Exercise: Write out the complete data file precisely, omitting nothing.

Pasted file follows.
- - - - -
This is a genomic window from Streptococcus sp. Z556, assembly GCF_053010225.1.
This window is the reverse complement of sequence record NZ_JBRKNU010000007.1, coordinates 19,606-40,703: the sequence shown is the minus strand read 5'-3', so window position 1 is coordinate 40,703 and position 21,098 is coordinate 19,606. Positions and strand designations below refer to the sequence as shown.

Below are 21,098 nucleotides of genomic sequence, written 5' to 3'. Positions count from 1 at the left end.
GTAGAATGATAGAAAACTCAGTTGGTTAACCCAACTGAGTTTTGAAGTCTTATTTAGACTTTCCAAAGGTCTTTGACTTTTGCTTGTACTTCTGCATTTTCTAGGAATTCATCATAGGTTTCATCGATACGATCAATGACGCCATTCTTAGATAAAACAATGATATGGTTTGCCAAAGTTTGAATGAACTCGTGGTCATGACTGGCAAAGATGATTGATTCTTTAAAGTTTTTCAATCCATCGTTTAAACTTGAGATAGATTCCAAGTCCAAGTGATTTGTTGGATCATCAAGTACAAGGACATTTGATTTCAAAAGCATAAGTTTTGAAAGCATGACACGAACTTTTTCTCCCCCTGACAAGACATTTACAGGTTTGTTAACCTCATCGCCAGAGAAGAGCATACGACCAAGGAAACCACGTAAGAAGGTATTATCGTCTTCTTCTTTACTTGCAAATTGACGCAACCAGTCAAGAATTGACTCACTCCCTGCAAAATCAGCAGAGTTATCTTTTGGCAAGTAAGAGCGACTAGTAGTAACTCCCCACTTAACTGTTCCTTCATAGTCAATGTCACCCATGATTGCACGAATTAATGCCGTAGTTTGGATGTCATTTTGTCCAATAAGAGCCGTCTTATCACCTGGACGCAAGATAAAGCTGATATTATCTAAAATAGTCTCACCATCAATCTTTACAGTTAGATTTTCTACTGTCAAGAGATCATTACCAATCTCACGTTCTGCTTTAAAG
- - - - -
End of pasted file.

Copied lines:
This is a genomic window from Streptococcus sp. Z556, assembly GCF_053010225.1.
This window is the reverse complement of sequence record NZ_JBRKNU010000007.1, coordinates 19,606-40,703: the sequence shown is the minus strand read 5'-3', so window position 1 is coordinate 40,703 and position 21,098 is coordinate 19,606. Positions and strand designations below refer to the sequence as shown.

Below are 21,098 nucleotides of genomic sequence, written 5' to 3'. Positions count from 1 at the left end.
GTAGAATGATAGAAAACTCAGTTGGTTAACCCAACTGAGTTTTGAAGTCTTATTTAGACTTTCCAAAGGTCTTTGACTTTTGCTTGTACTTCTGCATTTTCTAGGAATTCATCATAGGTTTCATCGATACGATCAATGACGCCATTCTTAGATAAAACAATGATATGGTTTGCCAAAGTTTGAATGAACTCGTGGTCATGACTGGCAAAGATGATTGATTCTTTAAAGTTTTTCAATCCATCGTTTAAACTTGAGATAGATTCCAAGTCCAAGTGATTTGTTGGATCATCAAGTACAAGGACATTTGATTTCAAAAGCATAAGTTTTGAAAGCATGACACGAACTTTTTCTCCCCCTGACAAGACATTTACAGGTTTGTTAACCTCATCGCCAGAGAAGAGCATACGACCAAGGAAACCACGTAAGAAGGTATTATCGTCTTCTTCTTTACTTGCAAATTGACGCAACCAGTCAAGAATTGACTCACTCCCTGCAAAATCAGCAGAGTTATCTTTTGGCAAGTAAGAGCGACTAGTAGTAACTCCCCACTTAACTGTTCCTTCATAGTCAATGTCACCCATGATTGCACGAATTAATGCCGTAGTTTGGATGTCATTTTGTCCAATAAGAGCCGTCTTATCACCTGGACGCAAGATAAAGCTGATATTATCTAAAATAGTCTCACCATCAATCTTTACAGTTAGATTTTCTACTGTCAAGAGATCATTACCAATCTCACGTTCTGCTTTAAAG